- June 16, 2011 - Second free flight including a hover at 6 feet with controlled descent. The inertial measurement unit and radar altimeter were used to control the flight.
- August 23, 2011 - Performed a translated manoeuvre, (i.e. moved itself sideways) to execute a controlled, safe landing 13 feet from the launch pad.
- October–November 2011 - the Robotic Lander Development Project from NASA's Marshall Space Flight Center in Huntsville performed a series of complex tests on the prototype lander. At the Redstone Test Center’s propulsion test facility on the U.S. Army Redstone Arsenal in Huntsville, Alabama the machine flew to 3 feet, then 30 feet and finally a record 100-foot flight test. The flight lasted 30 seconds.
Summer 2012 tests
- "These lander tests provide the data necessary to expand our capabilities to go to other
- August 8, 2012 - Mighty Eagle flew to a height of 100 feet (30 m) and landed safely.
- August 28, 2012 - flew to a height of 100 feet (30 m). During the 35 second flight the lander automatically identified its destination 10 m away, flew there and landed safely.
- September 5, 2012 - flew to a height of 100 feet (30 m), used an onboard camera to identify an on-the-ground target and then autonomously landed itself at the chosen spot. Deliberately only carrying 103 kilograms (227 lb) of fuel this time.
- October 19, 2012 - WGTA tethered test of software changes.
- October 25, 2012 - Flew to a height of 50 metres (160 ft), above the tree tops.
A hazard field test area that simulates the lunar surface, including boulders, is being prepared. Amongst the test software and hardware modifications was procurement of a quadcopter whose WIFI camera can film midflight.
- April 10, 2013 - Regression test flight to 3 feet with lighter legs. The vehicle's 3 legs were tethered to the ground.
- April 19, 2013 - Free flight test with hundreds of student spectators. The flight was filmed with a quadcopter.
- August 30, 2013 - Tethered test flight with the 3D camera in its new point-able enclosure.
- September 16, 2013 - HAZ02 A free flight across the Hazard Field. 110.02 kg of propellant pressurised to 760 psi was loaded. The flight was successful, although dust was kicked up the vehicle was able to take a reconnaissance photograph of the Hazard Field. Modifications were made to the vehicle because test data from the practice flight on September 4, 2013 showed that there was insufficient power for the camera and intermittently the EGC throttle motor does not fully open. The flight can be seen in this video taken from a quadcopter.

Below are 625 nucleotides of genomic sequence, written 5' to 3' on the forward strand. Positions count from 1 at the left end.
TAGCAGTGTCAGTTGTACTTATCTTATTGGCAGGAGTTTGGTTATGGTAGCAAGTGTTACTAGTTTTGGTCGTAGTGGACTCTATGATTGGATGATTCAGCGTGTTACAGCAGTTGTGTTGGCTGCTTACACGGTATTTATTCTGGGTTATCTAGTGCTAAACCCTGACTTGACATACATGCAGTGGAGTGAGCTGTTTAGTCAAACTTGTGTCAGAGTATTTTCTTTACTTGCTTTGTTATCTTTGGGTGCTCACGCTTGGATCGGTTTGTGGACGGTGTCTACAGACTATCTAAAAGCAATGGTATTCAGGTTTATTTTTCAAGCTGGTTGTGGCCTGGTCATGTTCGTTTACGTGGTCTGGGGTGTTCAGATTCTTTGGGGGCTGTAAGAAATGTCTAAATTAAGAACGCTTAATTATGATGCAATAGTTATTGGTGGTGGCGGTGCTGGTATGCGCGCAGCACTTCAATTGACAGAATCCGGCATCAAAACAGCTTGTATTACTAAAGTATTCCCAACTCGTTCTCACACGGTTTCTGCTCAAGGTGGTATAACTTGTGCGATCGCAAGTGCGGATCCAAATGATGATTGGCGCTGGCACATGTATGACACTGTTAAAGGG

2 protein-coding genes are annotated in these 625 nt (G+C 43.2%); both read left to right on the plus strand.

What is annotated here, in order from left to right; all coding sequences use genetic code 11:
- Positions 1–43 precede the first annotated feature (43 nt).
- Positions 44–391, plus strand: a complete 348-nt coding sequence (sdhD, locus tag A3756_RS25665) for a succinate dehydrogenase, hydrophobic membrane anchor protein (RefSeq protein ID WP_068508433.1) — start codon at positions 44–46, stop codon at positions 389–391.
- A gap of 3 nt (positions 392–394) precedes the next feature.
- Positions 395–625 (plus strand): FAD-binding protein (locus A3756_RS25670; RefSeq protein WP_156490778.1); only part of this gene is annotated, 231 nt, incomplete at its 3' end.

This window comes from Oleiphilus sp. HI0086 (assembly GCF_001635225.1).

- September 20, 2013 HAZ03 - A free flight across the Hazard Field. The field had been watered to reduce dust. Guidance software from Moon Express was also carried to test to see if its outputs matched those of the NASA Guidance Software.:September 20, 2013
- September 26, 2013 Repeat of HAZ02. Mighty Eagle flew at a height of 20m and translating 45m.:September 26, 2013 Moving pictures of the flight can be seen in this documentary.
- October 24, 2013 Test sequence HAZ05 was flown. This simulated a real landing by NASA Mighty Eagle ascending to 30m followed by a descending to 20m while translating and taking stereo images across the field. Only 100 kg of propellant were loaded.:October 24, 2013 The flight can be seen in this video, including the steam/fog cloud produced by the cold.
- November 14, 2013 Tethered Test flight with modifications. Only 42.06 kg of propellant loaded. The normal software was replaced by guidance software form Moon Express. The Nanolaunch team supplied a secondary payload including several low-cost Inertial measurement units and Global Positioning System sensors for in flight characterization and algorithm testing.:November 14, 2013
- November 25, 2013 Test MEG02 The vehicle flew to a height of 3 meters at a vertical velocity of 0.5 m/s, followed by a 12-second hover and finished with a descent at -1 m/s under the control of the Moon Express software.
Further details about the tests and hardware can be found in the "Mighty Eagle: The Development and Flight Testing of an Autonomous Robotic Lander Test Bed" article in Johns Hopkins APL Technical Digest.